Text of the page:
Decreased myocardial injury and improved contractility after administration of a peptide derived against the alpha-interacting domain of the L-type calcium channel.
Bottom Line: Activation of the channel also alters mitochondrial function.In search of the mechanism for the effect, we found that intracellular calcium ([Ca(2+)]i, Fura-2), superoxide production (dihydroethidium fluorescence), mitochondrial membrane potential (Ψm, JC-1 fluorescence), reduced nicotinamide adenine dinucleotide production, and flavoprotein oxidation (autofluorescence) are decreased after application of AID-TAT peptide.Application of AID-TAT peptide significantly decreased infarct size and supported contractility up to 12 weeks postcoronary artery occlusion as a result of a decrease in metabolic demand during reperfusion.
Affiliation: School of Anatomy, Physiology and Human Biology, The University of Western Australia, Crawley, WA, Australia (H.M.V., L.C.H.).Show MeSH
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Mentions: Because AID‐TAT peptide slows the inactivation rate of ICa‐L current,19–20 we examined the effect of the peptide on changes in [Ca2+]i after activation of the channel. We and others have shown previously that application of H2O2 can directly increase ICa‐L current.4,10–11 As little as 5 minutes of exposure to 30 to 50 μmol/L of H2O2 can cause further release of superoxide from the mitochondria without inducing apoptosis or necrosis and is sufficient to increase protein synthesis, consistent with the development of myocyte hypertrophy.10,12 ROS‐induced ROS‐release is proposed to occur during reperfusion and can lead to mitochondrial permeability transition pore opening and arrhythmia.27–29 We mimicked the OS associated with reperfusion by applying 40 μmol/L of H2O2 to ventricular myocytes for 5 minutes, followed by 10 U/mL of CAT to degrade the H2O2. Consistent with previous studies,10 addition of H2O2 resulted in a small, but significant, increase in [Ca2+]i assessed as changes in Fura‐2 that could be attenuated with addition of the ICa‐L antagonist, nisoldipine (Figure 3A and 3B). Application of 1 μmol/L of AID‐TAT peptide had no effect on the increase in Fura‐2 signal induced by 40 μmol/L of H2O2. However, the addition of 10 μmol/L of AID‐TAT peptide attenuated the increase in Fura‐2 signal induced by H2O2 by ≈75% (Figure 3C and 3D). Application of AID‐TAT peptide did not alter basal Fura‐2 signal, indicating that the peptide did not prevent calcium influx through the alpha subunit of the channel (Figure 3D, inset right). These data suggest that 10 μmol/L, but not 1 μmol/L, of AID‐TAT peptide can alter ICa‐L‐activated calcium influx in myocytes.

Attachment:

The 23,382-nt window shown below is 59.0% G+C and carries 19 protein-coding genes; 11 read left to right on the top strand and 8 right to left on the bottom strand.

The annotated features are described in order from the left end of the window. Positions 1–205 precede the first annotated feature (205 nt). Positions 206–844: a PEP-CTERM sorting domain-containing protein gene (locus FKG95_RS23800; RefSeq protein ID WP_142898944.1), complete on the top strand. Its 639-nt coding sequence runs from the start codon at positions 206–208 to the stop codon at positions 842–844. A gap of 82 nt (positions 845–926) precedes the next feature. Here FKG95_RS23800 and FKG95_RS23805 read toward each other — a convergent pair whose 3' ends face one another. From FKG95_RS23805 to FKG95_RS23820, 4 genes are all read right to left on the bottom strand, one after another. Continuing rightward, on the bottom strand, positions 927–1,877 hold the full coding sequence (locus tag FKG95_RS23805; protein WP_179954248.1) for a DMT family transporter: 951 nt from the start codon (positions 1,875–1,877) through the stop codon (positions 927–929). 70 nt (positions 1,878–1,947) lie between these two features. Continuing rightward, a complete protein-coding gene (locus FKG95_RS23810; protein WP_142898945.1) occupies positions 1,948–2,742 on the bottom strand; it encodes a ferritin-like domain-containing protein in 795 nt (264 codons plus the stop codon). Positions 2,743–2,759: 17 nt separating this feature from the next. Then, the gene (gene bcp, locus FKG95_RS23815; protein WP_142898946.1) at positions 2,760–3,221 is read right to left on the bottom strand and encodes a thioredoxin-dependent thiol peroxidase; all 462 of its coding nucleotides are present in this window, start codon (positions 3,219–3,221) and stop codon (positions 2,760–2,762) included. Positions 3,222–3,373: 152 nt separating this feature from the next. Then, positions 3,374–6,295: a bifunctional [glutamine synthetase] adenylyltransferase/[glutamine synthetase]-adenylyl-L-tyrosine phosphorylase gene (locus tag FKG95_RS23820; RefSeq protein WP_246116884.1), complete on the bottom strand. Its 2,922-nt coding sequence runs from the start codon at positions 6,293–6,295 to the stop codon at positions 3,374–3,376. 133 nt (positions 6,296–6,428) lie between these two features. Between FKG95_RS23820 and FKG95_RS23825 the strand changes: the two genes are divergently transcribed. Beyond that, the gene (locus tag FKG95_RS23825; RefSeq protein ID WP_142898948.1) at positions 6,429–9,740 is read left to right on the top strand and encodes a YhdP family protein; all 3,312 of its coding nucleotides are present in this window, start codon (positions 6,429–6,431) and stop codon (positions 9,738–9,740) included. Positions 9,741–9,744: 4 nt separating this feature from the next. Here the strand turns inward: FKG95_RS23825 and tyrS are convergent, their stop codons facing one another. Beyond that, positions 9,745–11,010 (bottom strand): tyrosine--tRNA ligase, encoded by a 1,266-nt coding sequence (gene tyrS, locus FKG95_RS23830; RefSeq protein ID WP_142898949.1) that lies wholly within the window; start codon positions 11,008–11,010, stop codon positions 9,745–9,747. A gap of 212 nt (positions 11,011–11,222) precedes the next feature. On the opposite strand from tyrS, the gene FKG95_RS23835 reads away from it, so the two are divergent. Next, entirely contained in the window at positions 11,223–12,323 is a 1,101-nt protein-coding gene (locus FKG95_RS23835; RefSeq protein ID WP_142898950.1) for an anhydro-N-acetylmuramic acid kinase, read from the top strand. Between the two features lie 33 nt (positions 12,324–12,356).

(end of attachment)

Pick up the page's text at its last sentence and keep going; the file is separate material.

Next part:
Affiliation: School of Anatomy, Physiology and Human Biology, The University of Western Australia, Crawley, WA, Australia (H.M.V., L.C.H.).